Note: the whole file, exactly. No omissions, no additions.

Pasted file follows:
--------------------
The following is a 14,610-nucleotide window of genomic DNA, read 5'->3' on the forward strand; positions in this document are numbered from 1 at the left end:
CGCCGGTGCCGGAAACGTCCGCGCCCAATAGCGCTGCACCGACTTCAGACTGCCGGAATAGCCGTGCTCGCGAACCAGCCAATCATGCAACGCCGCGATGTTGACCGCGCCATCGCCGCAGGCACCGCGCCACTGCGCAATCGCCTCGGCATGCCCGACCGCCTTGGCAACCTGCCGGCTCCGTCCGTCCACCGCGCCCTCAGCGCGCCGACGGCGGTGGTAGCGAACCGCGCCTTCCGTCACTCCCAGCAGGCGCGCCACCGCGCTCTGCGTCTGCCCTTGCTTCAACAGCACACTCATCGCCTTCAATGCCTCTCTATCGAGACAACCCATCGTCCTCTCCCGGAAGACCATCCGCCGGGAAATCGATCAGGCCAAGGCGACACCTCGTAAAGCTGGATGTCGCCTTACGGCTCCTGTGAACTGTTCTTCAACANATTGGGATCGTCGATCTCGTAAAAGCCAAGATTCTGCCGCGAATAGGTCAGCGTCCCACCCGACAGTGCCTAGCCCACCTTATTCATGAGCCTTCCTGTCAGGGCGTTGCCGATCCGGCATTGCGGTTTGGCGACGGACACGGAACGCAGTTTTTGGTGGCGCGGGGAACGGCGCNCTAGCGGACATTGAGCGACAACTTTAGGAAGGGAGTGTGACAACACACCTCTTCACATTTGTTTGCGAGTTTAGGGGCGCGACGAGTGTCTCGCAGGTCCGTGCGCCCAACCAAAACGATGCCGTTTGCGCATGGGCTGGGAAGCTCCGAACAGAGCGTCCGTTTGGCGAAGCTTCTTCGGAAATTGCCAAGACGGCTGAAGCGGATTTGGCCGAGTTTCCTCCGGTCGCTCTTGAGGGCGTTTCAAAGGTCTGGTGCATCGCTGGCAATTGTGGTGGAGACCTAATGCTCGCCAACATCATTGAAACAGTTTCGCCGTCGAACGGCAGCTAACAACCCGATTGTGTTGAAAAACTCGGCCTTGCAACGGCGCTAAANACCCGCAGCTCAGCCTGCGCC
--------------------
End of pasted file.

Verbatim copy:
The following is a 14,610-nucleotide window of genomic DNA, read 5'->3' on the forward strand; positions in this document are numbered from 1 at the left end:
CGCCGGTGCCGGAAACGTCCGCGCCCAATAGCGCTGCACCGACTTCAGACTGCCGGAATAGCCGTGCTCGCGAACCAGCCAATCATGCAACGCCGCGATGTTGACCGCGCCATCGCCGCAGGCACCGCGCCACTGCGCAATCGCCTCGGCATGCCCGACCGCCTTGGCAACCTGCCGGCTCCGTCCGTCCACCGCGCCCTCAGCGCGCCGACGGCGGTGGTAGCGAACCGCGCCTTCCGTCACTCCCAGCAGGCGCGCCACCGCGCTCTGCGTCTGCCCTTGCTTCAACAGCACACTCATCGCCTTCAATGCCTCTCTATCGAGACAACCCATCGTCCTCTCCCGGAAGACCATCCGCCGGGAAATCGATCAGGCCAAGGCGACACCTCGTAAAGCTGGATGTCGCCTTACGGCTCCTGTGAACTGTTCTTCAACANATTGGGATCGTCGATCTCGTAAAAGCCAAGATTCTGCCGCGAATAGGTCAGCGTCCCACCCGACAGTGCCTAGCCCACCTTATTCATGAGCCTTCCTGTCAGGGCGTTGCCGATCCGGCATTGCGGTTTGGCGACGGACACGGAACGCAGTTTTTGGTGGCGCGGGGAACGGCGCNCTAGCGGACATTGAGCGACAACTTTAGGAAGGGAGTGTGACAACACACCTCTTCACATTTGTTTGCGAGTTTAGGGGCGCGACGAGTGTCTCGCAGGTCCGTGCGCCCAACCAAAACGATGCCGTTTGCGCATGGGCTGGGAAGCTCCGAACAGAGCGTCCGTTTGGCGAAGCTTCTTCGGAAATTGCCAAGACGGCTGAAGCGGATTTGGCCGAGTTTCCTCCGGTCGCTCTTGAGGGCGTTTCAAAGGTCTGGTGCATCGCTGGCAATTGTGGTGGAGACCTAATGCTCGCCAACATCATTGAAACAGTTTCGCCGTCGAACGGCAGCTAACAACCCGATTGTGTTGAAAAACTCGGCCTTGCAACGGCGCTAAANACCCGCAGCTCAGCCTGCGCC